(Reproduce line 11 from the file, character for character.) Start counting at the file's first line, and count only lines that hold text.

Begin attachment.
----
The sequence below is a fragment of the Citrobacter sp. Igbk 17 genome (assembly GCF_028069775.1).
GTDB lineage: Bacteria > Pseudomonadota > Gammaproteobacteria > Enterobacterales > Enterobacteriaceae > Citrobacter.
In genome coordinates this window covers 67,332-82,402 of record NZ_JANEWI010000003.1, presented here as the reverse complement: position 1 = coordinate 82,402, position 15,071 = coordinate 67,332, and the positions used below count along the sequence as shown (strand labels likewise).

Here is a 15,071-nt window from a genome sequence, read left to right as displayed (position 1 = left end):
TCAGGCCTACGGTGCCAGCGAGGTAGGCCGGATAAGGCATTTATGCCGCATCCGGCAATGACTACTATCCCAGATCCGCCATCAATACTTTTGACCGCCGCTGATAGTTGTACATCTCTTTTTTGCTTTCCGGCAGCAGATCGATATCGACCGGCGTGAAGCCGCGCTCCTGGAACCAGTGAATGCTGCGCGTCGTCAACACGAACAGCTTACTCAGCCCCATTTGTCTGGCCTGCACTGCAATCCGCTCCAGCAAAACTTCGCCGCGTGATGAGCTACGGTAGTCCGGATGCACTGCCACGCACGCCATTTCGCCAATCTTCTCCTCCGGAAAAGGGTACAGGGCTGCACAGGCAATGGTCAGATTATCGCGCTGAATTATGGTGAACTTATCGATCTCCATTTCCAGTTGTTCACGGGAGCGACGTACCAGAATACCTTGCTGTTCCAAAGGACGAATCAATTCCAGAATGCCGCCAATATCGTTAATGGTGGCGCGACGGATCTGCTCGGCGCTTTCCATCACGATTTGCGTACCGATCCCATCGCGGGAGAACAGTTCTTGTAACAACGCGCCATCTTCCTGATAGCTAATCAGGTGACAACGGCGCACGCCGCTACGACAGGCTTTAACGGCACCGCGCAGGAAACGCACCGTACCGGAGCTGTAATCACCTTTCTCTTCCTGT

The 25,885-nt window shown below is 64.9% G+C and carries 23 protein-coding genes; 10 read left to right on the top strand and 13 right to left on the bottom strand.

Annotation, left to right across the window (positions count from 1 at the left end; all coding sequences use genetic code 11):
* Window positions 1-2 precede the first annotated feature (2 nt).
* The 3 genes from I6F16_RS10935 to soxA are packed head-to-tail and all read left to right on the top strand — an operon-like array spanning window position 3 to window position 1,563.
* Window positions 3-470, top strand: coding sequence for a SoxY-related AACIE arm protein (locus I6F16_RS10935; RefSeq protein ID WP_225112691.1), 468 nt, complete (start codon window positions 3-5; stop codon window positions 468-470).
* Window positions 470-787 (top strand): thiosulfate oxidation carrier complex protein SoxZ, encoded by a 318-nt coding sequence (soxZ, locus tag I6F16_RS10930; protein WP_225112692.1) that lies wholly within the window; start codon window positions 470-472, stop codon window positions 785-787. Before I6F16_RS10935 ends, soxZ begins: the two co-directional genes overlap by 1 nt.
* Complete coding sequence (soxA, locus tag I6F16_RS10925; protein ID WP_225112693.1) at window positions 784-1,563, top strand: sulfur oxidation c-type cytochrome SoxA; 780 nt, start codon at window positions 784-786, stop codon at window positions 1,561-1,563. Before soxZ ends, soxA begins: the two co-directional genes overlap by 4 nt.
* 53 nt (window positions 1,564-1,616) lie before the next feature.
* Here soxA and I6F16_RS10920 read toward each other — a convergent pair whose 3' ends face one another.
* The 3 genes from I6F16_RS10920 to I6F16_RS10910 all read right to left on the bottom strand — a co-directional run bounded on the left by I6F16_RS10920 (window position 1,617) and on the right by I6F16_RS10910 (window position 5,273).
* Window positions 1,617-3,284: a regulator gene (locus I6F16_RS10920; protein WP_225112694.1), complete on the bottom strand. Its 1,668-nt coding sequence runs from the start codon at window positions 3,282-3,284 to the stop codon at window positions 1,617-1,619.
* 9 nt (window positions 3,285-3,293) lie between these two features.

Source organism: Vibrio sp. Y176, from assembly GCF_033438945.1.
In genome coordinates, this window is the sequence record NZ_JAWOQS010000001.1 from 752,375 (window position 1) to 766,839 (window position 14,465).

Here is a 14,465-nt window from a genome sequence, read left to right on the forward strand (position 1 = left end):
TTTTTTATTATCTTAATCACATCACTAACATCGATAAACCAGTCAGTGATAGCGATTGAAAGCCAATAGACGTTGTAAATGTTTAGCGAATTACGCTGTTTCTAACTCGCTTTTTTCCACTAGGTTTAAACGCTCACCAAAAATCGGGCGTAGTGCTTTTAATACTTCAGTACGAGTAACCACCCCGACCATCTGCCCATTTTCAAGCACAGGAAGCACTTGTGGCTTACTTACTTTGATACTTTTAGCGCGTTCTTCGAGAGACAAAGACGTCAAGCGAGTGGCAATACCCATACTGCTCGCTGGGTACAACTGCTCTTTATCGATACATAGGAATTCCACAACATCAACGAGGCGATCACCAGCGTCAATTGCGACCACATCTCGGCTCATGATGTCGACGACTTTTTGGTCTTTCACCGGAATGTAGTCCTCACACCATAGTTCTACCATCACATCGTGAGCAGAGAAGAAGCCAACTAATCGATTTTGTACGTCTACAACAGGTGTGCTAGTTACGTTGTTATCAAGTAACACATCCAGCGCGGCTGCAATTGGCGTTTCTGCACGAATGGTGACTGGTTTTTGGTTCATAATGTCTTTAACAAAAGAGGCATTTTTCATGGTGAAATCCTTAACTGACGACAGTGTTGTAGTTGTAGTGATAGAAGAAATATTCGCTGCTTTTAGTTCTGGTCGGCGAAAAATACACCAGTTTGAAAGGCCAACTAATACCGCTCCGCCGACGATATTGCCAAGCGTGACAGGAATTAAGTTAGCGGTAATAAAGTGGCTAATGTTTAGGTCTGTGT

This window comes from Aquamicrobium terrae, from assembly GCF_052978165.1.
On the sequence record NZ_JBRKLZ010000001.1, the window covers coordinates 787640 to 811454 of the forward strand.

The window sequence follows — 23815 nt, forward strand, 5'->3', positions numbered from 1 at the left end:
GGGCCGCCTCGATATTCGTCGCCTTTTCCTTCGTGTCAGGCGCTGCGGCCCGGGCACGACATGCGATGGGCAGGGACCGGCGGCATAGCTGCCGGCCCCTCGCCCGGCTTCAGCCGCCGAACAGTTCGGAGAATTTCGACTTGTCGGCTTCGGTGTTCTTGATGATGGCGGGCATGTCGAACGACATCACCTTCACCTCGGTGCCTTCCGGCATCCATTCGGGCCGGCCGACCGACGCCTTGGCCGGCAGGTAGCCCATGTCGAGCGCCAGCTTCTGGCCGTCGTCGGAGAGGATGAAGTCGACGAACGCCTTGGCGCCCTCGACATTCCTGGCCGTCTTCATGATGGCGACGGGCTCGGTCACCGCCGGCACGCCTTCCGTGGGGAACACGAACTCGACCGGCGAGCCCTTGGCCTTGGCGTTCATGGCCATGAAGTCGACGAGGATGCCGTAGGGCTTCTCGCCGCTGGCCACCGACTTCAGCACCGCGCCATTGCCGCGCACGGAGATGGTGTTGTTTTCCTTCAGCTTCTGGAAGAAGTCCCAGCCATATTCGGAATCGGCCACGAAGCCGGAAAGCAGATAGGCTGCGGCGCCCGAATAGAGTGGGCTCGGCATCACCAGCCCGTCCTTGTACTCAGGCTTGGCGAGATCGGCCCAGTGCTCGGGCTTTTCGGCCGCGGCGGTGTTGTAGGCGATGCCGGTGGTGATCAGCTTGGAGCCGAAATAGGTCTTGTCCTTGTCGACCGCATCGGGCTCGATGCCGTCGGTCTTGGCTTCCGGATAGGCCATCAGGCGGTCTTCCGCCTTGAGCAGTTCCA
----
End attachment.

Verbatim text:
* Window positions 470-787 (top strand): thiosulfate oxidation carrier complex protein SoxZ, encoded by a 318-nt coding sequence (soxZ, locus tag I6F16_RS10930; protein WP_225112692.1) that lies wholly within the window; start codon window positions 470-472, stop codon window positions 785-787. Before I6F16_RS10935 ends, soxZ begins: the two co-directional genes overlap by 1 nt.